Book-ended by two interpretations of the same scene of conflict from the Korean War, Indignation is James Schamus’s film adaptation of Phillip Roth’s novel.
Marcus (Logan Lerman) – a sort of modern day Fred Savage-a-like – is a sensible young lad living in a small Jewish community in 1950s America. He has gained entry into a fictitious, ultra-conservative college in Ohio where he intends to keep his head down and study hard. Despite such noble aspirations and such a sensible demeanour for a young man, it does nothing to allay the fears of his elders. Whilst some concern themselves with how he’ll ever be able to remain kosher in Ohio, it’s his smothering, over protective father, Max (Danny Burstein), in particular that seems most peturbed by his son’s imminent departure, troubled as he is by the trend of so many young men leaving home to join the military only to return in body bags. These same set of somewhat unrelated criteria, Max somehow seems to believe apply to his son’s educational predicament and has convinced himself that it’ll all end in tears.
Such mollycoddling has driven Marcus to distraction and he is only too pleased to flee the nest.
Allocated a room share with two others – supposedly to help him settle in better – Marcus sets about pursuing a deliberately restrained college existence. His commitment to study and self-betterment being perhaps some sort of subconscious need to not end up being a butcher, like his father?
But he’s not factored in distractions – considerable distractions.
His room mates have little consideration for his scholarly pursuits, piping out classical music at great volume, or reciting plays as he attempts to study. Add to this a campus Jewish fellowship is seeking to recruit ‘one of their own’ into their fold. Marcus is anything but interested, a prevailing attitude that is met with considerable confusion.
The waves of relentless angst and pressure that emanate from his father only add to Marcus’ troubles, but perhaps most distracting of all are the seductive charms of the slightly unhinged, but impossibly beautiful, Olivia Hutton (Sarah Gadon), who works her way into Marcus’ life, quickly leading him into as yet unchartered, and rather uncomfortable territory.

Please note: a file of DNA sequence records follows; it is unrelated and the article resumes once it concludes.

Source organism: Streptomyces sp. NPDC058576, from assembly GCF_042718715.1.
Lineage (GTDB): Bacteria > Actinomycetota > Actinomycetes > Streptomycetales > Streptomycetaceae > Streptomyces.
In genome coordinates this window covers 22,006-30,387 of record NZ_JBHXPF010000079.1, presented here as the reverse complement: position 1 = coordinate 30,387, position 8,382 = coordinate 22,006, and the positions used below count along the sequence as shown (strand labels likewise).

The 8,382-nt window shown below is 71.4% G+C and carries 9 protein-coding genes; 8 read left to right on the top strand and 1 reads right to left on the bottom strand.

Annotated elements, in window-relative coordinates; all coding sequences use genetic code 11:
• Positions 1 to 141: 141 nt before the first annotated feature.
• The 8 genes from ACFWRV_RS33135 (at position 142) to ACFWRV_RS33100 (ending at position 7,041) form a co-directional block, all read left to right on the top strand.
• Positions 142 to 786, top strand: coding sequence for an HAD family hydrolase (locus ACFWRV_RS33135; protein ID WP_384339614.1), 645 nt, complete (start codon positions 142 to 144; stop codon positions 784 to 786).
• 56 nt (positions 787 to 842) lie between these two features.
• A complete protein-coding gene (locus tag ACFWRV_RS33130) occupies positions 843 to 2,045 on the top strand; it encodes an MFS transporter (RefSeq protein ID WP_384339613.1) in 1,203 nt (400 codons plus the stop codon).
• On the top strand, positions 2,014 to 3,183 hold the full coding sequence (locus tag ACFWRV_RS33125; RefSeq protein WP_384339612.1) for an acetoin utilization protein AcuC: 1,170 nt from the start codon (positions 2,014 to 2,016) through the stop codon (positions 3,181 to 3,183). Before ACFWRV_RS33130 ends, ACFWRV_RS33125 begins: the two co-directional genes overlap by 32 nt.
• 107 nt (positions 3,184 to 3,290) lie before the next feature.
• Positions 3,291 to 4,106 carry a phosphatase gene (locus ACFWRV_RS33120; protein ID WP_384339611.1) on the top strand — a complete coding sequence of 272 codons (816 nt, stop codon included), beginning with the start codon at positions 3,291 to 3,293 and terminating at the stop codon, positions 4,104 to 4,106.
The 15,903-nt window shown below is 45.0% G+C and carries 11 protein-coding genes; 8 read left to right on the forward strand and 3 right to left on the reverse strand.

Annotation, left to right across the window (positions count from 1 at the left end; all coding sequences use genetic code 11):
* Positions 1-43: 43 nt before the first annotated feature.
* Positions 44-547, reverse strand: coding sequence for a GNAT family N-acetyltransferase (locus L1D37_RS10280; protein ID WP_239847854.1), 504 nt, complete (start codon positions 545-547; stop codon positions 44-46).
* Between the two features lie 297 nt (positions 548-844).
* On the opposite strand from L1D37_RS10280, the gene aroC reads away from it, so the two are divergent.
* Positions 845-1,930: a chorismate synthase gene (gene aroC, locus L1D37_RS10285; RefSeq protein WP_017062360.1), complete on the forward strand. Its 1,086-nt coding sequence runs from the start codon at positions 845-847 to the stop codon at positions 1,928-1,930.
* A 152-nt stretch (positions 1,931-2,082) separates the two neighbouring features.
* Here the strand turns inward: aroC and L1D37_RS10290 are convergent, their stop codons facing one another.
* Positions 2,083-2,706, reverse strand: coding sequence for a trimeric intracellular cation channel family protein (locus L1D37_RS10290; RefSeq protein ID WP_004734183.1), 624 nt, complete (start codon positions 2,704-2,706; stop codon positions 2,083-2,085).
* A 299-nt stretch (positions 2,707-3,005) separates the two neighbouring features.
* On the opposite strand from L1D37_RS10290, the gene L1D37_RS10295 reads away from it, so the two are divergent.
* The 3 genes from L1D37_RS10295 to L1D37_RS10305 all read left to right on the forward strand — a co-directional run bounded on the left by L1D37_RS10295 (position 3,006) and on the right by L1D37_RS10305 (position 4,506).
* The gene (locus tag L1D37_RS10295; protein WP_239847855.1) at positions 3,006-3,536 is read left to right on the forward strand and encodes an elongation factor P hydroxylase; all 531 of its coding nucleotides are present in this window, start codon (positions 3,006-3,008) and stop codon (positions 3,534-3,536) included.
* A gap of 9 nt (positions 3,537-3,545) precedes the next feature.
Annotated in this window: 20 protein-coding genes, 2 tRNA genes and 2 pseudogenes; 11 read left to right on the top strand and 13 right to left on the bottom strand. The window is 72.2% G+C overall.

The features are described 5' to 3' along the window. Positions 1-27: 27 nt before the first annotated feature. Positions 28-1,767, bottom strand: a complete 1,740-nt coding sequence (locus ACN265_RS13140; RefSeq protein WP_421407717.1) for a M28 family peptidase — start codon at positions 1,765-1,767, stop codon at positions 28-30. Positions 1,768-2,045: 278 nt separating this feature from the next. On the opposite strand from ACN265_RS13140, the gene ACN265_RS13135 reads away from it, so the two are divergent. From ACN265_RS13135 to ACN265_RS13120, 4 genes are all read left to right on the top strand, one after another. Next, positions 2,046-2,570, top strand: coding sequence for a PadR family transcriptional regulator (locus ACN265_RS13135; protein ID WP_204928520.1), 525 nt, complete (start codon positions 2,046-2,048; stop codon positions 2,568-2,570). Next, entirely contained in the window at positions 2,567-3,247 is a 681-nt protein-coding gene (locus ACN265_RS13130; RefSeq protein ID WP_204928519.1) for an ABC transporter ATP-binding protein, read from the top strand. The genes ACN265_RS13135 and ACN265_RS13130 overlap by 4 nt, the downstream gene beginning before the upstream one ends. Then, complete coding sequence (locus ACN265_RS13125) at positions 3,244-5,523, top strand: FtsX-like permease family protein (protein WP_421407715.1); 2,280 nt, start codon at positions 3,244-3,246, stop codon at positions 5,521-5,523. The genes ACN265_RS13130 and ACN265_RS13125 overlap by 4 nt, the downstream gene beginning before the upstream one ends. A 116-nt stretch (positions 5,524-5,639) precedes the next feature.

Marcus’ college life is not panning out the way in which he had envisaged it, and with this being stifled 1950s America, and with Marcus’ tendency towards outward displays of strong-willed, intellectual atheism in a fervently religious place of further education, it’s not going to take much for him to land himself in hot water.
Which he duly does.
It’s hard to know what to make of Indignation. On the one hand, there’s certainly intrigue generated from Marcus’ problematic relationship with Olivia, and from the friction generated between Marcus and his room mates, his father, and most importantly, between himself and his college Dean, Caudwell (Tracy Letts), as Marcus’ rather anarchic (within the bounds of his college, at least) attitude to the ‘system’ renders his place at the college increasingly untenable. It’s also fascinating to see how the prevailing views and prudish small town attitudes of the 1950s impact greatly upon Marcus’ ultimate destiny, potentially jeopardising his future thanks in the main to his own stubborn intellectual pride.
That’s all very well and good, but there’s no hiding the fact that Indignation comes across as being rather slow and ponderous. One scene in particular – a sort of battle of the intellectual and academic minds between Marcus and Caudwell – has actually been hailed as the defining scene of the film by many; a scene in which religion, politics and the writings of Bertrand Russell are banded about with intended dramatic affect. But it’s so frustratingly drawn out that I could feel indignation rising within me at having paid money to sit through such self-indulgent tedium.
And I’m not sure that that was the director’s intentions.
Be it the indignation of the college Priest at the unruly behaviour of some of the students, the indignation of Olivia having been considered something of a slut merely for being ‘demonstrably’ fond of Marcus in the back seat of a car, the indignation on the part of Marcus’ roommate, whose car it was, or of course indignation on Marcus’ part having stayed true to his academic, intellectual, atheistic and love choices, only to be rounded upon from all corners – it’s fair to say that within Schamus’s piece, indignation abounds.
It’s a film not without its merits, particularly concerning scenes of burgeoning sexual tension between Marcus and Olivia, and the tough, conservative consequences that ‘societal pressures’ demand as a result, but the lasting impression is of a film experience that can best be described, unfortunately, as rather ‘arduous’ – not to mention more than just a little self-satisfied.